For Waynesboro man, giving is in his blood

November 02, 2007|By JENNIFER FITCH

WAYNESBORO, Pa. - It was one experience in 1962 that changed Edward R. Kisslak's life and, in turn, hundreds of others.

The emotional phone call came from the tearful mother of a sick little girl.

The woman, a friend's wife, told Kisslak that his blood donation had possibly saved her daughter's life.

"I never forgot that, so that got me hooked," Kisslak said.

Since then, the Waynesboro man has donated four to six pints of blood every year. That translates into 223 pints, which is one pint short of 28 gallons.

"Each unit of blood, they say, can save three lives. He very well could've saved 669 lives," said Tom Reardon, executive director of the Franklin County, Pa., chapter of the American Red Cross.


Kisslak's goal is to reach the 30-gallon mark within the next few years. The 72-year-old mused, though, that he should've started donating sooner.

"I could've been a 35- or 40-gallon donor," Kisslak said.

"The way I figure, as long as I'm healthy, someone needs it more than I do," he said.

The Red Cross is losing its faithful, long-term donors due to age and health problems, according to Joe Stringent, a donor resources representative in Johnstown, Pa.

"We don't have the younger ones stepping up," he said.

Kisslak's blood type is O, the so-called "universal" blood that can be given to patients with other blood types. His wife, Delores, and daughter have the same blood type and are, respectively, two-gallon and one-gallon donors.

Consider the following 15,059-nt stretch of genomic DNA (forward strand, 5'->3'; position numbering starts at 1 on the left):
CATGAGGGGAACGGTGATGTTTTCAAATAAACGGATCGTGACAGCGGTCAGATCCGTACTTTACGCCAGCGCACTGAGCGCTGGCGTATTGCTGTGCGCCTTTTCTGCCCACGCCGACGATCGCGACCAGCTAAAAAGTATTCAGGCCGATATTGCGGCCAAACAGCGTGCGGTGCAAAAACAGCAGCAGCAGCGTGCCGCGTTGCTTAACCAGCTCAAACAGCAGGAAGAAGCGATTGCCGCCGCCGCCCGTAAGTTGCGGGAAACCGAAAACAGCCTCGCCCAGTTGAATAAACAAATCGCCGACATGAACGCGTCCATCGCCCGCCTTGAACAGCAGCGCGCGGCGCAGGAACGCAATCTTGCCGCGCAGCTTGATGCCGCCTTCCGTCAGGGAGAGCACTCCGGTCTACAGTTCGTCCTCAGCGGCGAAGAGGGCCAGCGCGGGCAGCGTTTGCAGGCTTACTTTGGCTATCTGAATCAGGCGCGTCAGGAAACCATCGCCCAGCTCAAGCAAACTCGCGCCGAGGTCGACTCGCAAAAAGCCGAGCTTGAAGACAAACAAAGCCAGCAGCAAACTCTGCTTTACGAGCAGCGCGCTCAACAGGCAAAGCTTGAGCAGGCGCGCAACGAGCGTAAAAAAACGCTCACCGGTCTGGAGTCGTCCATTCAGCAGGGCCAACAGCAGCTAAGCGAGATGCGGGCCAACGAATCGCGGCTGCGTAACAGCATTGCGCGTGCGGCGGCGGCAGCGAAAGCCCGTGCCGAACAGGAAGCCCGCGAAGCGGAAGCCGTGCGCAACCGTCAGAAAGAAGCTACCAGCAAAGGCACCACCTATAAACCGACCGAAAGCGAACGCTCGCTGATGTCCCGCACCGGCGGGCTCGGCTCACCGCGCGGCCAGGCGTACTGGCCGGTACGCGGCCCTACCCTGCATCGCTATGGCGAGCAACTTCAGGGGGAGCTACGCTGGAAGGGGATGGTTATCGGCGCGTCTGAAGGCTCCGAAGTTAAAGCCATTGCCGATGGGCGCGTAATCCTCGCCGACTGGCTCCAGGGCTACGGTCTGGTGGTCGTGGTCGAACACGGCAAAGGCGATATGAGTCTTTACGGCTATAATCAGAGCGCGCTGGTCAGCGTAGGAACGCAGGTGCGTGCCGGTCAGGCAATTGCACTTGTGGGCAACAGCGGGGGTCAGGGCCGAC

Kisslak has recruited area residents for blood drives, often relying on his contacts developed as a retired U.S. Air Force chief master sergeant.

"There's a lot of retired military in the area, so I call around," Kisslak said.

When working at the Pentagon for six years, Kisslak was contacted about a need for blood and quickly organized a donation event in a section of the parking lot. He talked to the people who worked for him, who then talked to the people working for them.

"I said, 'Tell me where the thing's going to be, and I'll have the guys there,'" he said.

Kisslak said he also organized a bloodmobile at Cascade American Legion Post 239 and got about 20 donors there. He even tried bribing some men with six-packs of beer.

Kisslak often remembers that phone call from 45 years ago as well as a saying he heard once.

"The most important aspect of human life is that of saving one," he said.

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